Artan, my hero, had just changed into the bear. He said, "I am cursed."
And my first instinct was to have my heroine, Mai, raise a brow and say, "I can tell."
I like the rhythm of it. The balance of sounds. I am cursed. I can tell. Can you hear the meter in it?
The trouble was that it didn't seem the sort of thing the character I was writing would say. But I couldn't really tell because I didn't know the character. She felt cardboard, stiff, dull. A fairy tale stereotype who would weep and fade and plod unimaginatively toward a cliche'd conclusion.
But I liked the girl who would say, "I can tell."
As I began the story, it was a contemporary fairy tale with a contemporary heroine. But that seemed anachronistic, so I copied what I could to a new document, but wrote it more as a historic fairy tale. And I ended up with that dull creature.
So now things are changing again. I'm not going backwards very much -- there is still a lot I can salvage. But I'm trying to discover this heroine. There are details I'll have to figure out later, but I have to let her come out the way she wants to right now. And right now, she's a brow raiser with a gift for understatement.
I think I know my hero pretty well. I finally found the image of him that I like. It's not Paul Gross, it's Morten Harket. Yeah, that's right. The guy from A-Ha. When he was younger, he was too pretty, but I think he's aged well. I love the lines by his eyes.
Luck with the heroine, Sela.
The poor dears can be difficult sometimes, can't they?
And I'm sorry--but all I could think of when I read the title of your post was, "What's the vector, Victor?"
The movie Airplane has polluted my mind forever, lol.
"What do you make of this?"
"I can make a hat, a broche, a paper airplane..."
Good luck with your heroine, she'll come to you when she's ready. (maybe she's shy, LOL). And there's nothing wrong with Morten Harket. ;)
BTW...love the banner!
I like the girl who says "I can tell" too.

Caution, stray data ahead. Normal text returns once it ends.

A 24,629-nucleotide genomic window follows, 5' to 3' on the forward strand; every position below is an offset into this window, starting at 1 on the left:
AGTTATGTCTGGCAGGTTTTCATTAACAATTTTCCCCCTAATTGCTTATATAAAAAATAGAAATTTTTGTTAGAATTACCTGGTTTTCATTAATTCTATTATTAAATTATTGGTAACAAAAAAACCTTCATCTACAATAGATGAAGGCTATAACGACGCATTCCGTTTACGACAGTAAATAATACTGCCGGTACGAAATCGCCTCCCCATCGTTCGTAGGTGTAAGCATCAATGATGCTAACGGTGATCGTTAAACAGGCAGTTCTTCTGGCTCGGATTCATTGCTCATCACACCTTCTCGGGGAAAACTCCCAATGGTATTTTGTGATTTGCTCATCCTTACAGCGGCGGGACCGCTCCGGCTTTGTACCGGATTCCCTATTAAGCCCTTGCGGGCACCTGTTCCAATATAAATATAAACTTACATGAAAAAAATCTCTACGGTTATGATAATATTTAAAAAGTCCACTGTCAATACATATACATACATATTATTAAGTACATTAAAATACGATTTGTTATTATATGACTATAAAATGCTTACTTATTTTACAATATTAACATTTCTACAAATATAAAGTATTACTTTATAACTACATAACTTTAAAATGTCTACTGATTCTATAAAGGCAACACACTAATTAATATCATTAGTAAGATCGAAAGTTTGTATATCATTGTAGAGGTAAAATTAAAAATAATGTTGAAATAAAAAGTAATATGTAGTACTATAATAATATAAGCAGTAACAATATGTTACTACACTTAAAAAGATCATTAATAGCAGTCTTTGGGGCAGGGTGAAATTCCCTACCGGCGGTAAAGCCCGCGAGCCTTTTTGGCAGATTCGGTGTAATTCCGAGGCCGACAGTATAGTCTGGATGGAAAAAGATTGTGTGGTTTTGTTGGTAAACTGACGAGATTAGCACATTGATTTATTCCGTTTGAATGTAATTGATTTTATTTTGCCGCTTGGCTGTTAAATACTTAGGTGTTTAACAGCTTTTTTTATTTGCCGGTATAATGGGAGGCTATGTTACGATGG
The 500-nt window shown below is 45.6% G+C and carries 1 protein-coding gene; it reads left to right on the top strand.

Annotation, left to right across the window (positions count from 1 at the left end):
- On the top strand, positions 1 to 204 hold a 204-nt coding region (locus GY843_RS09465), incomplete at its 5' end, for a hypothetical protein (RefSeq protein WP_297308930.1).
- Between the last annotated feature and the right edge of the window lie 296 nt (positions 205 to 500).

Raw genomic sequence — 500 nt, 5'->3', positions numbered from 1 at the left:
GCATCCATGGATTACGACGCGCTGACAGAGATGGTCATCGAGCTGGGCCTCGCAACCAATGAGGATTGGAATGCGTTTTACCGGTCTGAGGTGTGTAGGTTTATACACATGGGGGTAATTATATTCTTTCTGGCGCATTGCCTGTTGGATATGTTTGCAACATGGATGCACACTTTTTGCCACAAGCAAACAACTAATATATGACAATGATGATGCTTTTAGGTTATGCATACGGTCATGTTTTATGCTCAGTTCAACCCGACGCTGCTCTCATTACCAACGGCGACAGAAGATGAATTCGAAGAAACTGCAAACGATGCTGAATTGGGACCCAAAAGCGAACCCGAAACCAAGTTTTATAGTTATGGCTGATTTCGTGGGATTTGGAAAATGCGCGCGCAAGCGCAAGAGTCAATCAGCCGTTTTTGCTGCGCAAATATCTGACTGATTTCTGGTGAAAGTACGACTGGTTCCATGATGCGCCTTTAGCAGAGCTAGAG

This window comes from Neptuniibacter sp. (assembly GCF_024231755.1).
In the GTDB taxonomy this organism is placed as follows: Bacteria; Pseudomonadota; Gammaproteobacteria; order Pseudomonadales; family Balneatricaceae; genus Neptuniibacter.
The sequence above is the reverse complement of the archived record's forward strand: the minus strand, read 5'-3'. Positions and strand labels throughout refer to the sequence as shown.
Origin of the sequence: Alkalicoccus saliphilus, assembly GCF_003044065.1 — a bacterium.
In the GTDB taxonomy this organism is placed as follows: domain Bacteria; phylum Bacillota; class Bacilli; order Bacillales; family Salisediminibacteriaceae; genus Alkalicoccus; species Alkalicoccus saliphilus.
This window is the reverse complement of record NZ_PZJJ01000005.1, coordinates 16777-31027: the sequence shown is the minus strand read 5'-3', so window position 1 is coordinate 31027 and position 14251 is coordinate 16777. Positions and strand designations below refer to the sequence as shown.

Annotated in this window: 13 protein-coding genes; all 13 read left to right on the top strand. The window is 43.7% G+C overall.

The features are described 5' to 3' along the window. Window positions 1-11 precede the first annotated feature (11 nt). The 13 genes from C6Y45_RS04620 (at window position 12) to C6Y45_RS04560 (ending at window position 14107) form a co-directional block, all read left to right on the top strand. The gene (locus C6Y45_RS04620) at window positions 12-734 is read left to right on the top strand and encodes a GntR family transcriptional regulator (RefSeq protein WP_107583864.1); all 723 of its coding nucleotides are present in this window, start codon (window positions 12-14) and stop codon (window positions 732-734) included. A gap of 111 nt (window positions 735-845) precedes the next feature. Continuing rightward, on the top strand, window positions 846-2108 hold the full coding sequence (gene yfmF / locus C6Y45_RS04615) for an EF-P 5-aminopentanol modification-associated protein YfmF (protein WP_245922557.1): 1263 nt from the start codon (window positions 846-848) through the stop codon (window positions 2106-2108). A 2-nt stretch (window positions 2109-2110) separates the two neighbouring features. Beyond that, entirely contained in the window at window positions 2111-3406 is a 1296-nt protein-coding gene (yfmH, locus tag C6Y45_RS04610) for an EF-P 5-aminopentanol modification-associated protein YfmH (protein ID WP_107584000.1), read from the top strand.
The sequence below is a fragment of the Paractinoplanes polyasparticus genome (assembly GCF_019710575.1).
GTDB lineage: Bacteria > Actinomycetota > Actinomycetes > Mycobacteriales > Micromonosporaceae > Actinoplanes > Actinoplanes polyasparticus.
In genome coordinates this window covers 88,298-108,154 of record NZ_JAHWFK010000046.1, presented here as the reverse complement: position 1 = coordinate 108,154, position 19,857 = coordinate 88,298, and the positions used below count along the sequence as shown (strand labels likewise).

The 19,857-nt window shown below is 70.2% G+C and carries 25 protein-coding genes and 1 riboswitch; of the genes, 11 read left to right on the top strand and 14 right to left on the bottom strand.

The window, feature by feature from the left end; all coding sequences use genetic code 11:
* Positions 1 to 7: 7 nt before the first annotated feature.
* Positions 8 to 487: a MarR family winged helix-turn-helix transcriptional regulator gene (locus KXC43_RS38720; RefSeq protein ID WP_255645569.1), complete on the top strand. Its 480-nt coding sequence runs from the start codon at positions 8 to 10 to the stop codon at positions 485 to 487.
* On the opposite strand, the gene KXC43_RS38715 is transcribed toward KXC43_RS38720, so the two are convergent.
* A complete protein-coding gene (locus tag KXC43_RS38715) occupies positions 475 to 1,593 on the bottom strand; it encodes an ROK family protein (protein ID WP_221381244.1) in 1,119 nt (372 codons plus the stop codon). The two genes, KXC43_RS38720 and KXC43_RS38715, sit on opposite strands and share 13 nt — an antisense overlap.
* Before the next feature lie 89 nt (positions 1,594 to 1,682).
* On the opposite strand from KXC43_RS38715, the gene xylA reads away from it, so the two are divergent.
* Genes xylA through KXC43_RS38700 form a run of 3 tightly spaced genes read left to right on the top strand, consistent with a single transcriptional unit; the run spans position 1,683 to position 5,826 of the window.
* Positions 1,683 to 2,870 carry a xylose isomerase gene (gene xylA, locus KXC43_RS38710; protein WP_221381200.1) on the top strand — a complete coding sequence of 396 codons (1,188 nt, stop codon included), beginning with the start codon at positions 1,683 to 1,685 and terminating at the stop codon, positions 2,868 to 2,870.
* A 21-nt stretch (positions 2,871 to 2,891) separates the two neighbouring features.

Everything has a template, an envelope.
If I were to write a story like yours I'd immediately look for the template,i.e., another author and how he/she handled it.
But then I would be stopped dead in my tracks, amazed at my clumsy scrawls.
My favourite "template" is GRENDEL, by John Champlin Gardner
(not the mystery guy of the same name...It's John CHAMPLIN Gardner).
But after I saw what a master like Gardner did with the Anglo-Saxon Beowulf legend, I gave up.
Ah, well. Still trying to finish
The Lion, the Witch and the Wardrobe--C.S. Lewis was some cookie monster, no?
Essentially, though, I AM using a template, just a cobbled together one. Part original fairy tale, part stylistic tale telling, part new characters, new twist. Hopefully.
I've just finished re-reading some Robin McKinley, who has rewritten many, many fairy tales. I can't write the same way she does, but reading her makes my brain spin off in new directions.
Thanks for the good wishes on the heroine. I believe I'll like this girl a lot.
"...And please don't call me Shirley." hah!
Nice choice of hero.
This is a classy blog, Sela. Nice style!
*snort* Jaye. Sounds like that movie corrupted a lot of us!
Thanks, Canice! Welcome and please come back to visit again!
Not only a classy blog, but you're drawing some pretty classy commentators.
Myself, I ain't got no class; I got pimples on my ....
For some reason, I am intrigued abut your creation of characters.
Being a pantser, I have long held that plot IS character, but much of my writing is expository, so I am not sure.
One thing I have noticed in the short exerpts I have read of your work, is that you do have the magic, almost a playwright's magic.I think we've discussed this already and you did say you had done some theatre work, obviously useful, as it led to publishing.
I am going to buy a copy of NOT QUITE DEAD by next week when I get the accountant off my back. I am obviouly intrigued.
In the course of being a literary gun-for-hire, sellout, and general fraud, I did put in a short spell as theatre critic and the first play I had to review was Lesley Havard's "Hide and Seek."
What amazed me was Ms. Havar'd ability to project a source of evil emanating from a haunted house--a sense of evil so strong that it was almost palpable throughout the play.
Ms. Havard seemed to have had the ability of a thoughtful Japanese person staring into a mirror and ralizing that it was not the gazer nor the mirror, but the space between the gazer and the mirrot.
It is this space, this sort of psychological business that is good theatre. You give me the idea of knowing this space, and that is good.
Ah well. I am haunted again by the
notion that ideas are non-verbal.
It's just having the discipline and the ability to control these wild horses and rein them into chapters.
You definitely have ability. The proof's in the puddin'
........keyboarding away some time; there is nothing to drink in the house.
Ivan, you flatterer! I shall develop a tendre for your kind words!
In any case, you've given me a very good idea for today's Monday Meandering. I'll stew about it and post later.